“Area Woman Waits Behind Sturtz At Walgreens”: Pauline Filtzbottom was more excited than usual for her weekly Tuesday bridge game with the ladies from the auxiliary club. She had a story to tell. “There I was,” she recalled, “buying Frank’s ulcer medicine when I saw the Paul Sturtz right in front of me. He was buying mouthwash. I could have touched it.” The ladies, as Flitzbottom had hoped, were impressed by the local celebrity sighting. All expressed jealousy and regret for so poorly timing their own visits to Walgreens.
“Tribune Reporter Rolls Eyes at Missourian Reporter’s Question”: After the City Council meeting ended last Monday, reporters from the Columbia Daily Tribune and the Columbia Missourian both approached councilman Karl Skala. The Tribune reporter, who asked about an upcoming planning and zoning debate, overheard the Missourian’s reporter’s question regarding basic city council procedure and was soon caught in the midst of a sizable eye roll. “I get older,” the Tribune reporter said, “and they just stay the same age."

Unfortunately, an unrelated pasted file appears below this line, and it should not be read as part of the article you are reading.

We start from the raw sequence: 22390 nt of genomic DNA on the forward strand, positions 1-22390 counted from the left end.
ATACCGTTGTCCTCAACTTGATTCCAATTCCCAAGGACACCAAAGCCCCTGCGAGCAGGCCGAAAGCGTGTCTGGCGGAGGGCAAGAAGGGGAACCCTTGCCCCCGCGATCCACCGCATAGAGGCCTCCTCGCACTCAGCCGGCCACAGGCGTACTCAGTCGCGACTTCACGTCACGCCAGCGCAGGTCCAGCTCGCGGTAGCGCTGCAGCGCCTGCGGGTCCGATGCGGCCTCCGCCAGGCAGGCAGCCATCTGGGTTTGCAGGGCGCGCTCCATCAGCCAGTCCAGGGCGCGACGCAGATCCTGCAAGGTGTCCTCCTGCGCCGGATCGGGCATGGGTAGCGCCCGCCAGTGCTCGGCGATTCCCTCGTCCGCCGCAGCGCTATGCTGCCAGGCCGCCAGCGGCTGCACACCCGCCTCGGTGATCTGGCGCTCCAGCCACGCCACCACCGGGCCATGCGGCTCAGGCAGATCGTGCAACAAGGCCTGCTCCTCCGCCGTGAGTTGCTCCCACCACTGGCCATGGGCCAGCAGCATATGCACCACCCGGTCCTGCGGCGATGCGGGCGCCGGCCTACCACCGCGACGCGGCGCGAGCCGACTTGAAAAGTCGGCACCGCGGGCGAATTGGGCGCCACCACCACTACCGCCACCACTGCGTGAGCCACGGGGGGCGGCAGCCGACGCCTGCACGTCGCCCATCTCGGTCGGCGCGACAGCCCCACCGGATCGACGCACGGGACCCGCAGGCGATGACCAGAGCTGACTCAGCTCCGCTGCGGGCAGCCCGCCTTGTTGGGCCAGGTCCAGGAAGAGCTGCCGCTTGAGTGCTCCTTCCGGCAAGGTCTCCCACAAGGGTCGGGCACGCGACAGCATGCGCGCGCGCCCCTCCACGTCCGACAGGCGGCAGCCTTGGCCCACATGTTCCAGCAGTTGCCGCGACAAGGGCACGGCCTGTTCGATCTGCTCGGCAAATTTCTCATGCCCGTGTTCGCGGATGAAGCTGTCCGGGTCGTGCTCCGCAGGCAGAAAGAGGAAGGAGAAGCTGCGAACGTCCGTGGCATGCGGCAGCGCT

“Bicyclists, Motorists to Duel at High Noon”: In an attempt to solve their differences once and for all, Columbia’s most outspoken bicyclists and motorists will face-off at noon on Sunday in The District by doing synchronized routines, a la "West Side Story," atop their respective vehicles. While both will have to dodge red-light cameras, cyclists hope their greater maneuverability will prove crucial in their performance of Queen's "Bicycle," while the drivers plan to use eye-catching sequined car bras to their advantage in a rendition of "Car Wash." The winner will be afforded the right to call the other party curs and run them out of town.
“Residents Shocked to Find Weekend Festival-free”: As Friday rolled around, the citizens of Columbia readied themselves to stand in lines, buy super-saver platinum-access passes and eat food soldfrom carts, but it was not to be. For the first weekend in what some say is decades, there is no festival — no rides, no lights, no bands, no acclaimed films — to be found on the city streets or in the neighboring towns of Rocheport and Boonville. Many have been left confused, aimlessly walking with arms stretched out in search of some celebration. Others have suggested starting a festival celebrating the lack of festival as an emergency measure.
That's all she wrote, so here’s to you on your 21st, our dear Onion. Enjoy that legal boozing and gambling. (As if you weren’t already sneaking them anyway.)
Katy Steinmetz is a columnist for the Missourian and an editor for Vox Magazine. She moved to Columbia after spending two years teaching in Winchester, England, and one year in Edinburgh, Scotland. Her work has been published by a variety of outlets, including The Guardian and Businessweek.com. Katy plans to complete her MU master's degree in 2010.